Do you have a manager who suffers from “rightness”? One who, when he believes he is right, stops listening and ignores data that might prove him wrong?
Identify the Issue
Nick was such a manager and his “rightness” was keeping his team from making critical decisions.
Here’s what happened – and how we helped him move past this crippling behavior.
When the CFO called, she had reached her wit’s end. “I can’t have one more conversation with him,” she said. “Whether he offers an opinion, or he responds to feedback, Nick always has a quick answer. And his way is always right. There’s no room for a different perspective or the chance that he might not have considered everything. If someone shares evidence that there is something else to consider, he won’t listen.”
“Nick is a victim of his own identity,” I responded. “His ego demands that he be seen as an expert. And if something doesn’t feel right to him, he will refuse to consider it. You are probably losing a lot of valuable time and forward motion just because of this. What does Nick bring to the executive team that prompted you to call me?”
“We need Nick,” the CFO responded. “He is extremely talented and fills a particular niche that would be hard to fill right now. Can you help?”
Accept the Challenge
Nick and I were introduced, and of course, as a self-proclaimed expert, he was convinced he did not need coaching.
“I’m not sure why you are here,” he said to me. “I’ve taken leadership bootcamps and read a lot of leadership books,” he said.
“Nick, even the best leaders have a coach. As human beings, we are capable of continuous development throughout our entire lives,” I countered. “And it appears that there is something that is holding you back from that next level of development. Let’s talk.”
It was difficult to share. Someone who is always right cannot easily see how he might benefit from growth.
However, after I shared feedback from the executive team and gave examples from some of his decisions that had gone awry, he had to admit there might be something there. It was then that we decided on a development plan.
Focus on Growth
Over the next few months, Nick, and I met on a regular basis. We first focused on understanding how one’s identity is formed and how it might get in the way of growth, and then experimented with developing a taste for considering new perspectives to expand and enlarge thinking and decision-making. He asked for feedback from colleagues and exercised restraint as he considered their opinions. The deeper work was helping him to reshape his identity to become a learner in the world. He was up to the challenge.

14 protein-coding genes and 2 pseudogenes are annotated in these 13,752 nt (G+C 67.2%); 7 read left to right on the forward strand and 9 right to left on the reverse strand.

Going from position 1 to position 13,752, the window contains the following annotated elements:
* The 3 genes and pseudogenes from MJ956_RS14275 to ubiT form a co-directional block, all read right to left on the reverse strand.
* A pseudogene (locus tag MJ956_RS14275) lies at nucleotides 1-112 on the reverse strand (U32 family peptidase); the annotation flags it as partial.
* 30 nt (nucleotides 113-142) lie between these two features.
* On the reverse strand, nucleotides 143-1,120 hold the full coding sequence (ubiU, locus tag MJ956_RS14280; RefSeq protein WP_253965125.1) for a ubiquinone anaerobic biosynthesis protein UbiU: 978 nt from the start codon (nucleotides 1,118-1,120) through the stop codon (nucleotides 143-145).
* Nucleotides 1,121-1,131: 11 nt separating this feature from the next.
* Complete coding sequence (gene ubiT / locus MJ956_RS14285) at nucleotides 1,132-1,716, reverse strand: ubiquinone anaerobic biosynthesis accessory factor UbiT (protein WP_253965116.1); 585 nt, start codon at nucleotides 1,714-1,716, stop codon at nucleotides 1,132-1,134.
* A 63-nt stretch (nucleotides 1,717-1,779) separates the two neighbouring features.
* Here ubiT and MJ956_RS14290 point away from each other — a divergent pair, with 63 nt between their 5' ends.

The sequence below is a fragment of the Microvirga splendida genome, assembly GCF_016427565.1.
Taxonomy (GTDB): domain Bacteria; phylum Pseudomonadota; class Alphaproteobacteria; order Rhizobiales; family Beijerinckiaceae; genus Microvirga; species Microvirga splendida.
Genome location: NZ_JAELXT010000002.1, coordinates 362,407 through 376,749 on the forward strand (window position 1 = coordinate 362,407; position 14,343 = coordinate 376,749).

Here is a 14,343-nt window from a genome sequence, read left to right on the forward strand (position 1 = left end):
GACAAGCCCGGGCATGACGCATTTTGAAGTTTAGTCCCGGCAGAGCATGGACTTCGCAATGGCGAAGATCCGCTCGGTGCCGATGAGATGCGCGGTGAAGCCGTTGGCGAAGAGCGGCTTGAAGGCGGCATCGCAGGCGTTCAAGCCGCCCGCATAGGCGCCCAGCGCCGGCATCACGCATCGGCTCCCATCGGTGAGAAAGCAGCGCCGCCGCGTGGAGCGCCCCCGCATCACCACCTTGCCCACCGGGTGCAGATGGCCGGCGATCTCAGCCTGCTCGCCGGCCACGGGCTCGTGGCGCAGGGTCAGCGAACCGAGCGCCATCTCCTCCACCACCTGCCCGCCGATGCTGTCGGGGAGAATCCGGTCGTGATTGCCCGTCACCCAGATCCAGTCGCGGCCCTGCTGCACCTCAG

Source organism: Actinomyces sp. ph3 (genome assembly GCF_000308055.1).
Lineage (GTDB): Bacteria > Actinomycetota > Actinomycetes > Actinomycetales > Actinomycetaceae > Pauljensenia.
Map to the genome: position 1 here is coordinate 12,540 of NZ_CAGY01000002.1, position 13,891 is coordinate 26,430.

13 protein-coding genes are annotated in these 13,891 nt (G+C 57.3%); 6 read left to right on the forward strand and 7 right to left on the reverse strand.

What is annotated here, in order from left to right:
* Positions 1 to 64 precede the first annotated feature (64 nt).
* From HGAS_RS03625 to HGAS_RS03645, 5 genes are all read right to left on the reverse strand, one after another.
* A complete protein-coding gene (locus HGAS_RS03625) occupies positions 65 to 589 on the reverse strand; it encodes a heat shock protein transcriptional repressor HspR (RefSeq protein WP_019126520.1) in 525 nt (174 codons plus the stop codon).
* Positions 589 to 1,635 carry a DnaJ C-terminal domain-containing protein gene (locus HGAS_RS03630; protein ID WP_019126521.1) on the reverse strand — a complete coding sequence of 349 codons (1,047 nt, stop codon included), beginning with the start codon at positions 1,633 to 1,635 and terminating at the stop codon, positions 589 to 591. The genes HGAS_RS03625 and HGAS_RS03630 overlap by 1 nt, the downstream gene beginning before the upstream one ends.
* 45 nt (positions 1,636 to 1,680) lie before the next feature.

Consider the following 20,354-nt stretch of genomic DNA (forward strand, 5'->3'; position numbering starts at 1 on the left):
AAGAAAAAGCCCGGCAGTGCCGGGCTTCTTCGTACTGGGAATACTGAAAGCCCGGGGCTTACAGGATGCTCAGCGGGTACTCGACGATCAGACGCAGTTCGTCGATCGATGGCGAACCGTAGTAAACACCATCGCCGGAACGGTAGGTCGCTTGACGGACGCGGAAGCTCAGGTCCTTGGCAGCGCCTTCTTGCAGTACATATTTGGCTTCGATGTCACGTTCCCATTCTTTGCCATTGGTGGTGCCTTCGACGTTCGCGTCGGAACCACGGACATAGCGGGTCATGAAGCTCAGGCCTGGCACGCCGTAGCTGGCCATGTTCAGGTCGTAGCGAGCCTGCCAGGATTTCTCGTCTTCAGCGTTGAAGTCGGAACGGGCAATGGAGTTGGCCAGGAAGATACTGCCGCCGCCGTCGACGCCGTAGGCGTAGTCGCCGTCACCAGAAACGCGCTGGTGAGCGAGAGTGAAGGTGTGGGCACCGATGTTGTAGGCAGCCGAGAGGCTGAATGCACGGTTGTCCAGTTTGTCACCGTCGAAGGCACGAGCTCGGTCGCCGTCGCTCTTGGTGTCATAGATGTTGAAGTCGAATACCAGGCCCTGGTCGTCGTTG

Additionally, we had some damage repair to do – Nick had alienated everyone on the executive team, and it was a process for him to learn how to re-enter and build trust. This paid off.
Enjoy New Levels of Success
I’m pleased that working with Nick resulted in success for him and the team. The CFO called just recently, and shares that he is being considered for promotion.
“He has become one of our most trusted assets,” she said. “I’m excited for his future – and for ours.”
Do you have someone on your team who has found him or herself in an ego trap such as “rightness”? How has it affected the rest of your team? And how would your company be able to move forward if this was resolved?
© Patti Cotton and patticotton.com. All rights reserved. Unauthorized use and/or duplication of this material without express written permission from the author is strictly prohibited. Excerpts and links may be used, provided that attribution is made to Patti Cotton and patticotton.com, with links thereto.
Patti Cotton helps executives optimize their effectiveness in leading self, others, and the enterprise. Her areas of focus include confidence, leadership style, executive presence, effective communication, succession planning, and masterful execution. With over 25 years of leadership experience, both stateside and abroad, Patti works with individuals, teams, and organizations across industries, providing executive consulting, leadership development, succession planning, change management, and conflict resolution. She is also an experienced Fortune 500 speaker. For more information on how Patti Cotton can help you and your organization, click here.